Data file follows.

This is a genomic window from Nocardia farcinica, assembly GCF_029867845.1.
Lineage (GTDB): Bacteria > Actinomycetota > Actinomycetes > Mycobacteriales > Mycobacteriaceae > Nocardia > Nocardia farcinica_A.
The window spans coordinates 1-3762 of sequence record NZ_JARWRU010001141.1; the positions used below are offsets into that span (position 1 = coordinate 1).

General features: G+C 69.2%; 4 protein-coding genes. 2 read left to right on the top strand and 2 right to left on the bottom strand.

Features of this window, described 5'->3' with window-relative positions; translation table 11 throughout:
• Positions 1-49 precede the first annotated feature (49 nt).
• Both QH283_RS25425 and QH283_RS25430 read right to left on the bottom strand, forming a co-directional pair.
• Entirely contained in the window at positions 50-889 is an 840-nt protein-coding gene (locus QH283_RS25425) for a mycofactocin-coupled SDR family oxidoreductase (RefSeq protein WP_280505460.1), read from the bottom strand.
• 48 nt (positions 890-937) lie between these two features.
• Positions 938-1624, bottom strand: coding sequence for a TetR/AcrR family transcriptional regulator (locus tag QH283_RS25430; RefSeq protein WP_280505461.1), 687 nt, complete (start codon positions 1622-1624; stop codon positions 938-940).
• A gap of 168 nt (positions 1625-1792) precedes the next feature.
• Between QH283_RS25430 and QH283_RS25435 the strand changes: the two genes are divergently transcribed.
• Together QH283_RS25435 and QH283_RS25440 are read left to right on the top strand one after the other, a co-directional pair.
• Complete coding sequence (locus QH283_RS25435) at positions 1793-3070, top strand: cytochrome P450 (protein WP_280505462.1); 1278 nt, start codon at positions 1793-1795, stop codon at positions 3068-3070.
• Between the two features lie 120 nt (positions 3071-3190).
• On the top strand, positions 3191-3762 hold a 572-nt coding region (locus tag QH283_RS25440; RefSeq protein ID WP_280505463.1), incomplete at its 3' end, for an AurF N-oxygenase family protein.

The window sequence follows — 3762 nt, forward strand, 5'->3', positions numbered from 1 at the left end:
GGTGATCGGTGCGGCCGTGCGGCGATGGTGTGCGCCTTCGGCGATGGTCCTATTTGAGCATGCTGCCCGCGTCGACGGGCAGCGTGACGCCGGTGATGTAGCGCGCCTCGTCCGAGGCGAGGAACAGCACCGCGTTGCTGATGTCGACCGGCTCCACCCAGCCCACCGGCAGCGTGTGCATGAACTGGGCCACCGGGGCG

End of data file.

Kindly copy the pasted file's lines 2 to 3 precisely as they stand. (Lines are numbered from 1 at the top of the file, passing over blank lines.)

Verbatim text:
Lineage (GTDB): Bacteria > Actinomycetota > Actinomycetes > Mycobacteriales > Mycobacteriaceae > Nocardia > Nocardia farcinica_A.
The window spans coordinates 1-3762 of sequence record NZ_JARWRU010001141.1; the positions used below are offsets into that span (position 1 = coordinate 1).